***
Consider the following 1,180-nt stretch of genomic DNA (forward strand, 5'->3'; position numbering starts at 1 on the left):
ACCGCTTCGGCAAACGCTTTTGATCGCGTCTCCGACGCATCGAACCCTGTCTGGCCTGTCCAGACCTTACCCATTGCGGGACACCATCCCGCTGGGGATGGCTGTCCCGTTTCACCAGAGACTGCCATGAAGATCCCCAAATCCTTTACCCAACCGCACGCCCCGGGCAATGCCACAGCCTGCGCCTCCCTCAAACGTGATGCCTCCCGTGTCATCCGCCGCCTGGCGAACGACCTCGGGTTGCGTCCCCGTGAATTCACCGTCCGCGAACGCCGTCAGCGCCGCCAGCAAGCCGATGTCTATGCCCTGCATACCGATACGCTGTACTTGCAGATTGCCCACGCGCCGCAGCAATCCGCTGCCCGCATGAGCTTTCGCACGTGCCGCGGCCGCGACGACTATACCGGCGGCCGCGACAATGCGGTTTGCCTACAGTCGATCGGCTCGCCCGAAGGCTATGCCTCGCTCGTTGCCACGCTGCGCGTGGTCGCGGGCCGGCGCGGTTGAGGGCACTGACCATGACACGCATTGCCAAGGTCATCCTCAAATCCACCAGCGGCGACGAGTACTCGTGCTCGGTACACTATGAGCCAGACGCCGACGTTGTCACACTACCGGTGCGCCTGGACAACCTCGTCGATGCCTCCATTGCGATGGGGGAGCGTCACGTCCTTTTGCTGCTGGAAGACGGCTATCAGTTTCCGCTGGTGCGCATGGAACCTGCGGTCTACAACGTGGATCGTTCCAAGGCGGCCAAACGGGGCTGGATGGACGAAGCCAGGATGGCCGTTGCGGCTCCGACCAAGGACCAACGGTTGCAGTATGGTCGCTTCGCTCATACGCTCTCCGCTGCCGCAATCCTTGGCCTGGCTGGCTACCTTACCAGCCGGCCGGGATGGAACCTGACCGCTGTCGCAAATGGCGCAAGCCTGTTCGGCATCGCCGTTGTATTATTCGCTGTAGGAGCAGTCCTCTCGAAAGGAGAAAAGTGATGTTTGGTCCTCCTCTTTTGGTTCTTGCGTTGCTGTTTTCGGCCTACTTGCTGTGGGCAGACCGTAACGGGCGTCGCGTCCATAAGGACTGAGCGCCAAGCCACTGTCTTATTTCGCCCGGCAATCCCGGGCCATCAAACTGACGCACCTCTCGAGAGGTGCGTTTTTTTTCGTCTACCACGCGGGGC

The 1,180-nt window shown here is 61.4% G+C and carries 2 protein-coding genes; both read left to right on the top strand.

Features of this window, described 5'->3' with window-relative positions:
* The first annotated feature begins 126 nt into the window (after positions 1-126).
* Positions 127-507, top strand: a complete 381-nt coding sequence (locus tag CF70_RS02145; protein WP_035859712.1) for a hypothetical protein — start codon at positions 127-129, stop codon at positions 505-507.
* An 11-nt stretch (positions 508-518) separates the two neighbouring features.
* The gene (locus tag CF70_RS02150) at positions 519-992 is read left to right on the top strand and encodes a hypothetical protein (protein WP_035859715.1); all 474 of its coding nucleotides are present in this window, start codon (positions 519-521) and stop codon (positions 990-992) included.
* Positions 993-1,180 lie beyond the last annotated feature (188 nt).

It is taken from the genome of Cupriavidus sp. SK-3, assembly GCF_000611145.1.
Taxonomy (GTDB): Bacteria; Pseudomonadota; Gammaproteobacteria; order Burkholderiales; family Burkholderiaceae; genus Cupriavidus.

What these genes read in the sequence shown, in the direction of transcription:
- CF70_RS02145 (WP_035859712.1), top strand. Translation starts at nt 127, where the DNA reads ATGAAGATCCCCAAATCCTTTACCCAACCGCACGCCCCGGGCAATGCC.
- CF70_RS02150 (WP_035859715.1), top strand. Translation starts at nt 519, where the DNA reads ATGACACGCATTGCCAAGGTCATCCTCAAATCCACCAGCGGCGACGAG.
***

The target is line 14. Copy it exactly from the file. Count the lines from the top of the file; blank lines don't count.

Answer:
- CF70_RS02150 (WP_035859715.1), top strand. Translation starts at nt 519, where the DNA reads ATGACACGCATTGCCAAGGTCATCCTCAAATCCACCAGCGGCGACGAG.